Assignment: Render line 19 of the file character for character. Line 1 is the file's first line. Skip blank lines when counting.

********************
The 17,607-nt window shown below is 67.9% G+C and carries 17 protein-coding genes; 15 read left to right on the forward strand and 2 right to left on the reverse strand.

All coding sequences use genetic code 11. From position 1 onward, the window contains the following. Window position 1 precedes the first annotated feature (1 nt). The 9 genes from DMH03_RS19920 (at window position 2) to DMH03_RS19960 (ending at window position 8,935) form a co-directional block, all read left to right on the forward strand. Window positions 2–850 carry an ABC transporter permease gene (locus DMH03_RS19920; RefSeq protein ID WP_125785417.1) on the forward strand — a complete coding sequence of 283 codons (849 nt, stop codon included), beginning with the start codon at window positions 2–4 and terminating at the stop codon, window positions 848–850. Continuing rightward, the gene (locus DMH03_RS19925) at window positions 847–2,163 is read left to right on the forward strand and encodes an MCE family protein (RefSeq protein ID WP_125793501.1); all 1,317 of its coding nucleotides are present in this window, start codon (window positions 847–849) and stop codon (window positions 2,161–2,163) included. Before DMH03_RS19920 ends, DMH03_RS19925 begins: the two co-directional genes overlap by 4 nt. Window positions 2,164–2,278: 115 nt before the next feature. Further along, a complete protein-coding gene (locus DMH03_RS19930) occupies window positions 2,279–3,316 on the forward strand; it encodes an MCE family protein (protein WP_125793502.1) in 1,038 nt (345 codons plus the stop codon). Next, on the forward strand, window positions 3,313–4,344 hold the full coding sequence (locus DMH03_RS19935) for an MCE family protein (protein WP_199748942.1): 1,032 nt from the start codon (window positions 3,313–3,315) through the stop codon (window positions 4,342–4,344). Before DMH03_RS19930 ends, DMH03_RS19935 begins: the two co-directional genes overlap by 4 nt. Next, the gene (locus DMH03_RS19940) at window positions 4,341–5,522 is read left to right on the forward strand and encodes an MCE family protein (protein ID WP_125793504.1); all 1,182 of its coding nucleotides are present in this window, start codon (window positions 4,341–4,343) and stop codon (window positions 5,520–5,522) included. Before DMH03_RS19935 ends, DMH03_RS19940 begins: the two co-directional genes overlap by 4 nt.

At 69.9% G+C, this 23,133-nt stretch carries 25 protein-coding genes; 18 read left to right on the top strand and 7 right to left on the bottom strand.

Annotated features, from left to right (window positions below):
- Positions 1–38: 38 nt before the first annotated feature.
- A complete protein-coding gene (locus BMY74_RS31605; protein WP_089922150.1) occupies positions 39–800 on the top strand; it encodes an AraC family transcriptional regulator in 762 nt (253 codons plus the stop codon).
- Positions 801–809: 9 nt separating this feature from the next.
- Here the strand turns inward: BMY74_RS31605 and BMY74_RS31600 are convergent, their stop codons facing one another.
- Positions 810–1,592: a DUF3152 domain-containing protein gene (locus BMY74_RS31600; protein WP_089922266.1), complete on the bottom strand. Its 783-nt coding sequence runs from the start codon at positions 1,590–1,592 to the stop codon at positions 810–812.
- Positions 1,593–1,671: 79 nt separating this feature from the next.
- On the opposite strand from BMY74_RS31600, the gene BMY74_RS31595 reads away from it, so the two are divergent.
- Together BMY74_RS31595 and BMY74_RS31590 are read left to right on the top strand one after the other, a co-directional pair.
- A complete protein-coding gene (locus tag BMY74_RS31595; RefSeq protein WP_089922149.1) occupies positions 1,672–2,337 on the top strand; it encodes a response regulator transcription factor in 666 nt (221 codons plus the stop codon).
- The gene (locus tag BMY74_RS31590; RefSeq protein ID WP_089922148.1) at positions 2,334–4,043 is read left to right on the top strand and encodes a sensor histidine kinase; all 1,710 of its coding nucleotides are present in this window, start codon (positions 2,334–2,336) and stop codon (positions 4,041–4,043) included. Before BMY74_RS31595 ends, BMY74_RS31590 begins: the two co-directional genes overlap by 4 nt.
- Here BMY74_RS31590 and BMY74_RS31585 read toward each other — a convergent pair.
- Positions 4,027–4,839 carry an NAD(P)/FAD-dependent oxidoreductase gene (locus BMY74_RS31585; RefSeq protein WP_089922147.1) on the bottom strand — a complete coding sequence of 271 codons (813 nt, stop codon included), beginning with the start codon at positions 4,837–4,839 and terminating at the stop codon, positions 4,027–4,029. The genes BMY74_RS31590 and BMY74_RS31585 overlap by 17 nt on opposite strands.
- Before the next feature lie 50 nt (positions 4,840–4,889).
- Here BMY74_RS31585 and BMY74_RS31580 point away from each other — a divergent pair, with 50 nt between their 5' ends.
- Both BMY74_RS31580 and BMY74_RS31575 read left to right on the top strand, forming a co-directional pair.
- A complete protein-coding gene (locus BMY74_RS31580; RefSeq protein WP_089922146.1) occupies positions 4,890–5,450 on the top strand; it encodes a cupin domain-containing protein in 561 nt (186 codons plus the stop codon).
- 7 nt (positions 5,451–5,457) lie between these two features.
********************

- Both BMY74_RS31580 and BMY74_RS31575 read left to right on the top strand, forming a co-directional pair.